Style and Technique

(Comprehensive Guide to Short Stories, Critical Edition)

In “Happy August the Tenth,” Williams shows through the use of carefully selected details that it is the small things in one’s day-to-day existence that lead to immediate tensions among people. The story also suggests that it is elemental anger rather than the small occurrences that precipitate the bickering that most people have to deal with essentially. The bickering is a symptom of deep anger. Perhaps this realization has led Elphinstone to go to the psychiatrist, but even the psychiatrist has his limits. In Elphinstone’s August the tenth session with him, he dismisses her when they are not even halfway through the session. On the mundane level, this act has economic implications because Elphinstone is paying for the hour; on a different level, it suggests that there are times when people cannot even pay a professional to put up with them.

Williams understood tension and depicted it with an accuracy that helps to define him as a literary master. For example, during the bickering between Elphinstone and Horne, “another pause occurred in the conversation. Both of them made little noises in their throats and took little sips of coffee and didn’t glance at each other; the warm air trembled between them.” Williams makes optimal use of every prop available to him. The heat of August, the futility of August, a time when many people have abandoned the city to go on holiday, work for him as the heat of New Orleans in the summer worked for him in A Streetcar Named Desire (1947).

Elphinstone and Horne have a parrot, Lorita, which is permitted to move about the apartment at will, but which apparently does not know that it can fly. During the story, it confines itself voluntarily to its “summer palace,” its cage out on the balcony. Elphinstone and Horne are just as able to get out of their confining situation as Lorita is, but they apparently do not know that they, too, are free. Indeed, their freedom is merely physical. They are not free in spirit, and as the story ends, it is clear that they never will be. The best they can hope for is that they will have each other, that their interdependence will keep them in their little brownstone cage, bickering with each other just as Lorita, in her summer palace, makes clucking sounds and whistles.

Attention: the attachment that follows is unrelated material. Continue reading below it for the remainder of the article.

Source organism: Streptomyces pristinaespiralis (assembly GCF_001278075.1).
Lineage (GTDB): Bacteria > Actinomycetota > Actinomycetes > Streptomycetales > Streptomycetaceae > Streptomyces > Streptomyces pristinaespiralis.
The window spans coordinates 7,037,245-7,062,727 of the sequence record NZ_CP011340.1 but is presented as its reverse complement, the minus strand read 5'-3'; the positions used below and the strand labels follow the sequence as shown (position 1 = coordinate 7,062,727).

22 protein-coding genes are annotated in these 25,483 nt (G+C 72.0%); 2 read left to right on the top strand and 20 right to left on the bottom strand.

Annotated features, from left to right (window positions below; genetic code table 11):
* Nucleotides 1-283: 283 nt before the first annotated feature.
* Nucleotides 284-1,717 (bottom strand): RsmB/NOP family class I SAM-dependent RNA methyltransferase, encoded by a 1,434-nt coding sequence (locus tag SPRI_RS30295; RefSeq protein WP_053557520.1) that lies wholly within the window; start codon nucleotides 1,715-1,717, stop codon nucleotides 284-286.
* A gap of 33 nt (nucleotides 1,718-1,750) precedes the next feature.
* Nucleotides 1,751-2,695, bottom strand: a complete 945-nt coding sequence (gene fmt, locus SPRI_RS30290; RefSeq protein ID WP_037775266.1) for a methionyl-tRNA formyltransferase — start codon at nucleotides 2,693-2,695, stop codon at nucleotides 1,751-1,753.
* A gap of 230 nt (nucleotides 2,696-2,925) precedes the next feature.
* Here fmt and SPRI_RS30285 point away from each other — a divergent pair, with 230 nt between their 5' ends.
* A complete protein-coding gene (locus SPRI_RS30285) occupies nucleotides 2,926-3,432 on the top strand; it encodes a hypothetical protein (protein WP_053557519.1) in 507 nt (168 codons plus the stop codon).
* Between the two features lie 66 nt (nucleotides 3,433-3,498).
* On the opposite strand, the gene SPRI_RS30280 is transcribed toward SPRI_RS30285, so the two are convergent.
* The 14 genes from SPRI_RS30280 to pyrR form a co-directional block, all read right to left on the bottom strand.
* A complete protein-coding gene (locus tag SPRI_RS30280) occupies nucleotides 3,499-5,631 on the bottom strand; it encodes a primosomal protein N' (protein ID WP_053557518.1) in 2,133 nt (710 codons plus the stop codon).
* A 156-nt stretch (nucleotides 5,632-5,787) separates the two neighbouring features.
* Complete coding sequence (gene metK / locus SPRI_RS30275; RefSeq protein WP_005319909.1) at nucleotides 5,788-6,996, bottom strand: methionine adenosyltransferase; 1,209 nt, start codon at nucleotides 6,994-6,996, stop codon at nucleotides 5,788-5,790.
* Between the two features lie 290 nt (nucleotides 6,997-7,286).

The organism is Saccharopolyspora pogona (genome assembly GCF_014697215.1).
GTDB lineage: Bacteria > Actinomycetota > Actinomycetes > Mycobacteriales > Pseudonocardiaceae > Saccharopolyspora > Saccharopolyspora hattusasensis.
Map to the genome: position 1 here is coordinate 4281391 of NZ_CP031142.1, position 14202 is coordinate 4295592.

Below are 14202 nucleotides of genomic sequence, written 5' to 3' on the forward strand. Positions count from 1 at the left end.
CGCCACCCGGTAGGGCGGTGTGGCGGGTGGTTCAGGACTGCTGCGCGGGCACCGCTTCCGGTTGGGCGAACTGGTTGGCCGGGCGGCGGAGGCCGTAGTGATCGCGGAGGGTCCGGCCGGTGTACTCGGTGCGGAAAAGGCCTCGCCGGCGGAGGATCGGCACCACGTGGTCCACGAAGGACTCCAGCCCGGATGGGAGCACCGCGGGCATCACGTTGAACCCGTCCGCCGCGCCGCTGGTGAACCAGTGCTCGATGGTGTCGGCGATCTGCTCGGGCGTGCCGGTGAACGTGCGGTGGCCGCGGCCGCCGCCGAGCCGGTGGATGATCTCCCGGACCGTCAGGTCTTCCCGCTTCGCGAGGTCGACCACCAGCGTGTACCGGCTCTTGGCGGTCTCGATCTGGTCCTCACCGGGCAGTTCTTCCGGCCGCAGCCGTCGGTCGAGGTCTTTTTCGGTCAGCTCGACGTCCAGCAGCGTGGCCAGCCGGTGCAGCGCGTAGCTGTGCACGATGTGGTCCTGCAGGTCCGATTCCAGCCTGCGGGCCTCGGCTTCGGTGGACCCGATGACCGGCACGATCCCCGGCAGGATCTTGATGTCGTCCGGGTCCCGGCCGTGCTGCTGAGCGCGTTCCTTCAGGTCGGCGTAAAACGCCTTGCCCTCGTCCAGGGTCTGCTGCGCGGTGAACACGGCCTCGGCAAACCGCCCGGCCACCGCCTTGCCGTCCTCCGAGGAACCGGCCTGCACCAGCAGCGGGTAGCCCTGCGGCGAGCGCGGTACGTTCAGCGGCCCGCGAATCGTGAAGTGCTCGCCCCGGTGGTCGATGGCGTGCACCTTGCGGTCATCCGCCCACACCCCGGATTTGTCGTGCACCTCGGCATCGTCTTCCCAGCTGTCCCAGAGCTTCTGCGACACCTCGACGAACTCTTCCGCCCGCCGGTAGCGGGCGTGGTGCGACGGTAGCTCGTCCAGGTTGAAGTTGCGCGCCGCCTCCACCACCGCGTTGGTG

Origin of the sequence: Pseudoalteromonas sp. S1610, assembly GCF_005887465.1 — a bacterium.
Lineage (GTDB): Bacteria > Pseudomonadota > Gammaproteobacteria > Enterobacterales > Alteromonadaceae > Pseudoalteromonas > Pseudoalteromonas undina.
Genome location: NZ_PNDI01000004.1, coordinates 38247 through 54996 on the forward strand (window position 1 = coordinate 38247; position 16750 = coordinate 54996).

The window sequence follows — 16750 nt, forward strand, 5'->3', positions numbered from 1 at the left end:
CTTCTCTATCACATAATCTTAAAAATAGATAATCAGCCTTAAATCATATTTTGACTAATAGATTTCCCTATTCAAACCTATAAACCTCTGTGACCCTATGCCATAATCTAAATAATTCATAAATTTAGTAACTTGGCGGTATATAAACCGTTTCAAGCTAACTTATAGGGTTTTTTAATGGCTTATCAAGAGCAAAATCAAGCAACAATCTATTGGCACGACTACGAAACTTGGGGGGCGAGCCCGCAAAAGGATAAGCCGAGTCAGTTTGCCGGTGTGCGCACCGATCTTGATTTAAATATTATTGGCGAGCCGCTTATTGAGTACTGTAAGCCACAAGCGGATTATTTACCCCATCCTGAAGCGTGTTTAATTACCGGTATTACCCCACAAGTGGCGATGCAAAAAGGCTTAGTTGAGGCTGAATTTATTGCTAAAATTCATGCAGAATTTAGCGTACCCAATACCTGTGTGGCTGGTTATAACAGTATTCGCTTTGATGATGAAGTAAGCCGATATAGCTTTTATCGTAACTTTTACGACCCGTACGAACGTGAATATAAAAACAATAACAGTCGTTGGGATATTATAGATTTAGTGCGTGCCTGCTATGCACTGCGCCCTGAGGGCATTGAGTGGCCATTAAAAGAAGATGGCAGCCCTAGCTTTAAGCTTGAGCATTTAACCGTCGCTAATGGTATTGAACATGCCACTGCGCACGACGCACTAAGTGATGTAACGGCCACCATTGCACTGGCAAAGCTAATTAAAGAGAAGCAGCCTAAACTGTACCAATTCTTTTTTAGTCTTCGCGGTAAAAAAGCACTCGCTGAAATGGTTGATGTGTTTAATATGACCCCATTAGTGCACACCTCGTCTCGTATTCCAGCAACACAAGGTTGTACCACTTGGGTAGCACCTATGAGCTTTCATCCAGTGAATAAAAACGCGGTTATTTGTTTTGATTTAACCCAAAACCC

Happy August the Tenth Bibliography

(Comprehensive Guide to Short Stories, Critical Edition)

Bloom, Harold, ed. Tennessee Williams. Philadelphia: Chelsea House, 2003.

Crandall, George W. Tennessee Williams: A Descriptive Bibliography. Pittsburgh: University of Pittsburgh Press, 1995.

Heintzelman, Greta, and Alycia Smith Howard. Critical Companion to Tennessee Williams. New York: Facts On File, 2005.

Kolin, Philip, ed. Tennessee Williams: A Guide to Research and Performance. Westport, Conn.: Greenwood Press, 1998.

Kolin, Philip, ed. The Tennessee Williams Encyclopedia. Westport, Conn.: Greenwood Press, 2004.

Leverich, Lyle. Tom: The Unknown Tennessee Williams. New York: Crown, 1995.

Martin, Robert A., ed. Critical Essays on Tennessee Williams. New York: G. K. Hall, 1997.

Pagan, Nicholas. Rethinking Literary Biography: A Postmodern Approach to Tennessee Williams. Rutherford, N.J.: Fairleigh Dickinson University Press, 1993.

Rader, Dotson. Tennessee: Cry of the Heart. Garden City, N.Y.: Doubleday, 1985.

Roudané, Matthew C., ed. The Cambridge Companion to Tennessee Williams. New York: Cambridge University Press, 1997.

Spoto, Donald. The Kindness of Strangers: The Life of Tennessee Williams. Reprint. New York: Da Capo Press, 1997.

Thompson, Judith. Tennessee Williams’ Plays: Memory, Myth, and Symbol. Rev. ed. New York: P. Lang, 2002.

Tischler, Nancy Marie Patterson. Student Companion to Tennessee Williams. Westport, Conn.: Greenwood Press, 2000.

Williams, Dakin, and Shepherd Mead. Tennessee Williams: An Intimate Biography. New York: Arbor House, 1983.

Woodhouse, Reed. Unlimited Embrace: A Canon of Gay Fiction, 1945-1995. Amherst: University of Massachusetts Press, 1998.